It is also called Maltese fever but what is it brucellosis? It is an infectious disease that affects animals but humans can also contract it. We do not hear much about it but it is worth knowing it and understanding what its symptoms are and how it can get to us.
What is brucellosis
This disease is related to the presence of gram negative bacteria that are transmitted from animals both directly and indirectly. Those who are most frequently involved are mostly sheep, cattle and pigs. The most active bacteria in this sense are Brucella abortus, Brucella suis and Brucella melitensis, all belonging to the Brucella genus.
When an animal contracts this disease it has different symptoms, one of the most frequent is thelate abortion which may occur in the final gestation period but not only. The disease can also manifest itself with some inflammation of the testicles which can also cause fertility problems. The symptoms are not always evident, brucellosis can also remain latent and in this case the animals do not show any symptoms.
How brucellosis is transmitted
When an animal has been infected with this disease and is infected, it secretes both from the sexual organs that the pathogen from the mammary glands are therefore able to transmit the disease with their infected sperm or during breastfeeding. In rarer cases, the infection can occur through infected material, through skin lesions or through the mucous membranes.
There are some countries that pay particular attention to this infectious disease and as in the case of Switzerland, they provide for official brucellosis indemnity declarations for cattle, sheep and goats that are subjected to various sample analyzes. .
What is brucellosis for humans
There are many ways in which we too can contract this disease. The subjects most at risk are certainly the people who work closely with this type of animals (breeders, veterinarians, hunters and butchers) because direct contact it is one of the most likely ways to get sick but not the only one. Contagion can occur even if we come into contact with the feces of an infected animal or with its secretions. If we have a small wound and are not careful, we can contract brucellosis even during milking or if we assist with the birth. Precisely during childbirth, the risk increases because the stable environment is filled with microbes and the bacterium can also attack us through conjunctival or respiratory mucosa.
Those who do not work with this type of animals may not even know what brucellosis is but still run a remote risk of getting sick, for example following the ingestion of infected foods, such as fresh unpasteurized milk and its derivatives (fresh cheeses, ice cream, cream and butter). Vegetables can also be vehicles for this disease but only in the rare case in which they have come into contact with the infected urine of an animal. Unfortunately, the brucellae in the urine can live for weeks while temperatures around 60-70 degrees are enough to kill them and they do not resist well even to gastric juices.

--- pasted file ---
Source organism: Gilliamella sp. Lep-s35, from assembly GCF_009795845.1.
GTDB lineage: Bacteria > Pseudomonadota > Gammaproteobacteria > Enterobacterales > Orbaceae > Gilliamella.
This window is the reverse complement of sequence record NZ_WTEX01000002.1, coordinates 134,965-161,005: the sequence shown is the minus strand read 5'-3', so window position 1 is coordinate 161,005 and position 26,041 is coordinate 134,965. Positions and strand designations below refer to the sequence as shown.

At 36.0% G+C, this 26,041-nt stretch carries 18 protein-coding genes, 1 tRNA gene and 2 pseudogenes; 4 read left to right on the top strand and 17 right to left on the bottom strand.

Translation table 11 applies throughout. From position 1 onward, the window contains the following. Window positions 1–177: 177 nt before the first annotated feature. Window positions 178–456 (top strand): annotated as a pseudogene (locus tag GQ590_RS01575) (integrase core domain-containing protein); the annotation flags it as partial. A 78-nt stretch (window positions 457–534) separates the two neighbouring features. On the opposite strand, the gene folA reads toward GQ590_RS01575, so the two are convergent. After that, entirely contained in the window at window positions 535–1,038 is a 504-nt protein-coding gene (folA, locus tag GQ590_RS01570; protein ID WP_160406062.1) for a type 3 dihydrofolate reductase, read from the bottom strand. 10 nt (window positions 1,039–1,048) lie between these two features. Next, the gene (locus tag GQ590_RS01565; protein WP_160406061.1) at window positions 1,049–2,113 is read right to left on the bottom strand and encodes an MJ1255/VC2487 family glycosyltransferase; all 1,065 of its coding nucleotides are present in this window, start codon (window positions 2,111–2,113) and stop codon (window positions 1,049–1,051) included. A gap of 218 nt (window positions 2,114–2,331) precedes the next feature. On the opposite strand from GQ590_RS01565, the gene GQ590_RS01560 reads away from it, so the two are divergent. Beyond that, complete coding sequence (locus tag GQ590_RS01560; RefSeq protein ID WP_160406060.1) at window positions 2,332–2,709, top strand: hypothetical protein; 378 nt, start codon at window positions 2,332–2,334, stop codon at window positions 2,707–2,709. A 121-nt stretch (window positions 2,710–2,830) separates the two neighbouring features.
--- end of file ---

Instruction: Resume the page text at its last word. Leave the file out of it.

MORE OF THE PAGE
How to recognize brucellosis in humans
As for humans, the symptoms are numerous and even different. One of the main ones is fever accompanied by night sweats, inappetence and gastrointestinal disorders. When neglected, it can become serious and chronic, even causing psychological problems, especially of a depressive nature.
Once the brucellae have entered the human body, they go to the attack of the lymph nodes to enter the circulation and spread to other organs. Those who are most often infected are those rich in reticulo-endothelial tissue, such as the liver and spleen.
The fever usually appears later about 10-20 days from infection and it comes and goes until we cure it. There are frequent episodes of profuse sweating, symptoms of weakness and moments of general malaise with pain in the muscles and joints but also loss of appetite, vomiting, constipation or diarrhea or other gastrointestinal problems.
These are the main symptoms but depending on the subject they can vary in shape and intensity.
How brucellosis is treated
The main treatment that is prescribed is that antibiotic which makes symptoms go away within a few weeks that the infected person has no previous health problems. Antibiotics act mainly on fever but must be taken for at least 4 weeks.
Prevention is also very important, insisting on breeding and zootechnical production methods, insisting above all on vaccinations of livestock, on pasteurization or sterilization of milk as well as health checks. Also on the worker awareness side, it is necessary to do a lot, explaining that the sterilization of contaminated material and stables and the killing of infected animals are necessary, but also the simple use of gloves and other protective devices. All these actions have in recent years decreased the cases of "human" brucellosis in Italy and also in other European countries.